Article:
Hardy Boulware January 2, 1862 at Hardy Boulwares, Edgefield County, SC gun

by the oaths of that Hardy Bolware came to his death by a gun shot wound from the hands of David W. Padgett

Harry slave December 25, 1858 at Col Arthur Sinkins[?], Edgefield County, SC sharp instrument

upon their oaths do say that the aforesaid Harry a slave belonging to Mrs Mary Crooker in an affray at Col Arthur Sinkins … by a knife or sharp pointed instrument in the hands of Elbert a slave belonging to Col Arthur Sinkins

Harry slave May 20, 1863 at Jesse Gomellions, Edgefield County, SC sharp instrument

upon there oaths do say that … the said Harry came to his death by a wound inflicted in the left side by a knife or some sharp Pointed instrument in the hands of Wilce[?] a slave belonging to James Neal

Harry Anderson December 16, 1882 at Clinton Ward, Edgefield County, SC gun

upon their oaths do say that eceased came to his death from gun shot wound … made with a pistol … the shot being fired by one Andrew Harris

Henry male slave July 15, 1858 at Edgefield C.H., Edgefield County, SC hickory stick

upon their oaths do say that the said male salve, came to his death from a blow upon the left side of the head, from a hickory stick in the hands of a negro slave name Elbert (said to be the property of Evans Permenter[?])

Henry slave July 8, 1856 at the house of Wm M. Hawkins, Greenville County, SC blunt instrument

upon their oaths do say that the said Slave Henry was killed by Jr.[?] a slave of the said Wm M. Hawkins … with a hoe held by the said slave Jr.[?] [?] in self defense

Henry freemen formerly the slave October 30, 1865 at or near Dr. Bery F. Few's, Greenville County, SC gun

upon their oaths do say that the said Henry was killed and homicideed by some person or persons by the discharge of a gun to the jurors unknown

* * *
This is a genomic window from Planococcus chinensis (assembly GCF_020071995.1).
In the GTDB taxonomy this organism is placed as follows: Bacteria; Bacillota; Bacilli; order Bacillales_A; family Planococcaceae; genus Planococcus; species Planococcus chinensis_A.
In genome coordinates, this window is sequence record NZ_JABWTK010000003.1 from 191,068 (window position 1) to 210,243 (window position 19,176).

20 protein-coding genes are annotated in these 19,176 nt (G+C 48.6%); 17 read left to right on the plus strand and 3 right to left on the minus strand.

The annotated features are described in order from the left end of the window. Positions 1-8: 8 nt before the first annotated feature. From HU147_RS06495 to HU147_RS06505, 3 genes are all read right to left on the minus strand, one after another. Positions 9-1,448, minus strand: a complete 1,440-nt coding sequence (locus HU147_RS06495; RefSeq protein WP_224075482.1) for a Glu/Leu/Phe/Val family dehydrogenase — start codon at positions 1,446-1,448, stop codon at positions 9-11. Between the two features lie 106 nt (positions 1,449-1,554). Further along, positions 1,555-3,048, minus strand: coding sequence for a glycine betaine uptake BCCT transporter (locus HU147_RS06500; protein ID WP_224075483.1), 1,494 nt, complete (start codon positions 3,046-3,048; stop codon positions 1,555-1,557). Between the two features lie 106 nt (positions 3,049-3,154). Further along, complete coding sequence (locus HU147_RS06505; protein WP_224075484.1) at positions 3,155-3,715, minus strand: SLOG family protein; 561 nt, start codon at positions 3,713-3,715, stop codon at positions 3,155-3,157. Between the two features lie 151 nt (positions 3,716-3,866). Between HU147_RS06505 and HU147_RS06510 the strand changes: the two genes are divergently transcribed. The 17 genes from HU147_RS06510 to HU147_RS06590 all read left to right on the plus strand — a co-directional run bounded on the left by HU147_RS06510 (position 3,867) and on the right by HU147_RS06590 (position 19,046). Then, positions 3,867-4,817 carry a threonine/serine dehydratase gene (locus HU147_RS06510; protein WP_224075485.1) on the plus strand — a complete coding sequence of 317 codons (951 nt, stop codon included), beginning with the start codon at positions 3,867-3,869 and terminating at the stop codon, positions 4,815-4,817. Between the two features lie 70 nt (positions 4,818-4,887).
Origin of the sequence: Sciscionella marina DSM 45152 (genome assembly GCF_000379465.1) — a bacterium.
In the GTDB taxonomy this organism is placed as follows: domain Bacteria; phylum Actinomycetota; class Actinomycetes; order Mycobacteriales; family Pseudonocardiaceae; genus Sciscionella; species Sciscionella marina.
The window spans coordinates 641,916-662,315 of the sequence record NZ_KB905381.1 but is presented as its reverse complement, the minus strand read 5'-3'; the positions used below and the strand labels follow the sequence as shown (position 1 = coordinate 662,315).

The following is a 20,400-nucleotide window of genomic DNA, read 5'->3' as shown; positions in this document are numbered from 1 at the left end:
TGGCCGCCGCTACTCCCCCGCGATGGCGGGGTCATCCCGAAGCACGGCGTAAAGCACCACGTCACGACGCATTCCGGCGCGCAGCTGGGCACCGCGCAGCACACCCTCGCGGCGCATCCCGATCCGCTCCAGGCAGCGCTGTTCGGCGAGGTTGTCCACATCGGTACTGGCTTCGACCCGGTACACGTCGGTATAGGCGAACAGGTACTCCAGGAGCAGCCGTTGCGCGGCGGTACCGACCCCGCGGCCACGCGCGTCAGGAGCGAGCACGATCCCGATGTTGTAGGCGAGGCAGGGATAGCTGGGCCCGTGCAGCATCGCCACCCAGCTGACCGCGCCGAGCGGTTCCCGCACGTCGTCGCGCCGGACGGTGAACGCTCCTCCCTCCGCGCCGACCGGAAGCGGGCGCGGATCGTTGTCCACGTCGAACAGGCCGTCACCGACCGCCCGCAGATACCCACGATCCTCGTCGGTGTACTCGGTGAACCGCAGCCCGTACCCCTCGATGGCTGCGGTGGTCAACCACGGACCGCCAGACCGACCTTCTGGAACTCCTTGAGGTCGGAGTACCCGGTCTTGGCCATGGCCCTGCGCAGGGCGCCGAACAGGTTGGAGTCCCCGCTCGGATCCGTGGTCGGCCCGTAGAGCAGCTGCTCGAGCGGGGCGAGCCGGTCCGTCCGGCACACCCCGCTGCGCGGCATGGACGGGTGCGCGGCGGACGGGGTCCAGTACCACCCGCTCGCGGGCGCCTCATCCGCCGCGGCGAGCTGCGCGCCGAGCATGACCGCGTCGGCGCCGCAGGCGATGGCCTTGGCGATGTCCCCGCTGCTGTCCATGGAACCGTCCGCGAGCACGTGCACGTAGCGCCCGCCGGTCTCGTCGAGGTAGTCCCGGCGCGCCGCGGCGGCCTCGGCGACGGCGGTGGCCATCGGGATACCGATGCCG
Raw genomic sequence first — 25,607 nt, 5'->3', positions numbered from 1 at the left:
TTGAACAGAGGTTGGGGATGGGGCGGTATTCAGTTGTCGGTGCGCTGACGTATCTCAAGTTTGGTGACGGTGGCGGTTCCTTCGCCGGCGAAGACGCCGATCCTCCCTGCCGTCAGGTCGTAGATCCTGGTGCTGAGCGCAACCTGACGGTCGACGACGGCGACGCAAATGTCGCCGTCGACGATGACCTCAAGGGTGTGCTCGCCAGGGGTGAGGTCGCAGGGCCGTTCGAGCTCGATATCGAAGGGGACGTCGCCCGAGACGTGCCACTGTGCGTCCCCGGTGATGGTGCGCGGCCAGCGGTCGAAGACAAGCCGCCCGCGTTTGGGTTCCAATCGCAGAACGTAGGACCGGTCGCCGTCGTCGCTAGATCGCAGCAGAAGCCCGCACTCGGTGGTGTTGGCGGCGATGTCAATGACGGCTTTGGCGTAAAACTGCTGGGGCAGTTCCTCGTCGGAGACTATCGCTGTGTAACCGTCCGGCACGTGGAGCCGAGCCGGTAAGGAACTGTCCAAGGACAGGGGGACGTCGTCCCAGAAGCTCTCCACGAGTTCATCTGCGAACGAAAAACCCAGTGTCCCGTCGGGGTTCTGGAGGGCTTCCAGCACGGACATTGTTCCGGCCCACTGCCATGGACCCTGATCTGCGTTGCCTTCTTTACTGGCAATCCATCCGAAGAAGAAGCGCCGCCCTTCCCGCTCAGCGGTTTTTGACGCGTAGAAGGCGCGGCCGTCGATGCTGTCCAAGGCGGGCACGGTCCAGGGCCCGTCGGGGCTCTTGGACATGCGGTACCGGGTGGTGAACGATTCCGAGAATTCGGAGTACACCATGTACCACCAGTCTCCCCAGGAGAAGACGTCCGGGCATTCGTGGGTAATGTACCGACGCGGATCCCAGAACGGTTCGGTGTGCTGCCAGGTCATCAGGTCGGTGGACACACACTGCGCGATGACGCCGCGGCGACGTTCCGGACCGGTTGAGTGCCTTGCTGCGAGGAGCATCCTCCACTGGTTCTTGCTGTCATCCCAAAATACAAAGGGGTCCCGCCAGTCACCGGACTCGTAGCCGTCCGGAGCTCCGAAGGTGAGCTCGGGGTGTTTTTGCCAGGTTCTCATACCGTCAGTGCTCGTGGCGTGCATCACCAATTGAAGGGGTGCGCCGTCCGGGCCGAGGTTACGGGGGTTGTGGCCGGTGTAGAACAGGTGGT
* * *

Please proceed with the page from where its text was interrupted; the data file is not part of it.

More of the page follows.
Henry Blassingham July 10, 1880 at Greenville, Greenville County, SC gun

upon their oaths do say that … the said Henry Blassingham came to his death from the effects of a gun shot wound. The gun ebing in the hands of Frank Nelson. The ball entering the body to the left and a little above the left nipple and ranging[?] upwards

Henry Burt June 21, 1895 at Henry Burts, Edgefield County, SC knife

Upon their oaths do say that Henry Burt came to his death from a knife wound n the hands of Jim Chamberlain

Henry Heavener March 5, 1853 at Thomas Lynch's, Spartanburg County, SC axe

upon their oaths do say that to the satisfaction of the jury he came to his death by violence … by some person or persons to the jurors unknown, by, the jurors suppose, an axe

Henry Long January 7, 1834 Union County, SC gun

do say upon their oaths that one Saml P Bailey of Said District not having the fear of God Before his Eyes But moved by the instigation of the Devil did … in the House or Store of James R. Nathens … with a Pistol wound & Kill the said Henry Long

Henry Mobley December 11, 1899 at Johnston, Edgefield County, SC gun

upon their Oaths, do Say: That Henry Mobley came to his death … by a pistol shot … fired by the hands of Mark Clark